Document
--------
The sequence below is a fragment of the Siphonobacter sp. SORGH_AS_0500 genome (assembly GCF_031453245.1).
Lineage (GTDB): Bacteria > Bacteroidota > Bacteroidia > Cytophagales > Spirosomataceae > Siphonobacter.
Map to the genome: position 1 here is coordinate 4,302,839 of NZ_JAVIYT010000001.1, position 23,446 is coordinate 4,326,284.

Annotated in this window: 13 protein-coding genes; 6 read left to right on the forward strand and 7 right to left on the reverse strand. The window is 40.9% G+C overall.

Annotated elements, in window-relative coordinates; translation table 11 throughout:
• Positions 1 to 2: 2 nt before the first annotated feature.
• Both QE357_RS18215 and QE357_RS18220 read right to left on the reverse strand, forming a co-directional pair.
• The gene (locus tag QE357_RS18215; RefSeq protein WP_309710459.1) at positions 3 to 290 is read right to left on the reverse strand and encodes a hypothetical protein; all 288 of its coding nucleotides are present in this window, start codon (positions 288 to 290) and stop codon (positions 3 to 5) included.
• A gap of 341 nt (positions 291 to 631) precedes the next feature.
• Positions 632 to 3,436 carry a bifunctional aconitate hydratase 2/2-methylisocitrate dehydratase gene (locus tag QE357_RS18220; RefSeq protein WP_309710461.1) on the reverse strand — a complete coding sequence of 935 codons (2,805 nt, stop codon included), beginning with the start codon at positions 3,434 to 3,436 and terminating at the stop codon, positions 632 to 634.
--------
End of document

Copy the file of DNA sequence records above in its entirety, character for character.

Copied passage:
The sequence below is a fragment of the Siphonobacter sp. SORGH_AS_0500 genome (assembly GCF_031453245.1).
Lineage (GTDB): Bacteria > Bacteroidota > Bacteroidia > Cytophagales > Spirosomataceae > Siphonobacter.
Map to the genome: position 1 here is coordinate 4,302,839 of NZ_JAVIYT010000001.1, position 23,446 is coordinate 4,326,284.

Annotated in this window: 13 protein-coding genes; 6 read left to right on the forward strand and 7 right to left on the reverse strand. The window is 40.9% G+C overall.

Annotated elements, in window-relative coordinates; translation table 11 throughout:
• Positions 1 to 2: 2 nt before the first annotated feature.
• Both QE357_RS18215 and QE357_RS18220 read right to left on the reverse strand, forming a co-directional pair.
• The gene (locus tag QE357_RS18215; RefSeq protein WP_309710459.1) at positions 3 to 290 is read right to left on the reverse strand and encodes a hypothetical protein; all 288 of its coding nucleotides are present in this window, start codon (positions 288 to 290) and stop codon (positions 3 to 5) included.
• A gap of 341 nt (positions 291 to 631) precedes the next feature.
• Positions 632 to 3,436 carry a bifunctional aconitate hydratase 2/2-methylisocitrate dehydratase gene (locus tag QE357_RS18220; RefSeq protein WP_309710461.1) on the reverse strand — a complete coding sequence of 935 codons (2,805 nt, stop codon included), beginning with the start codon at positions 3,434 to 3,436 and terminating at the stop codon, positions 632 to 634.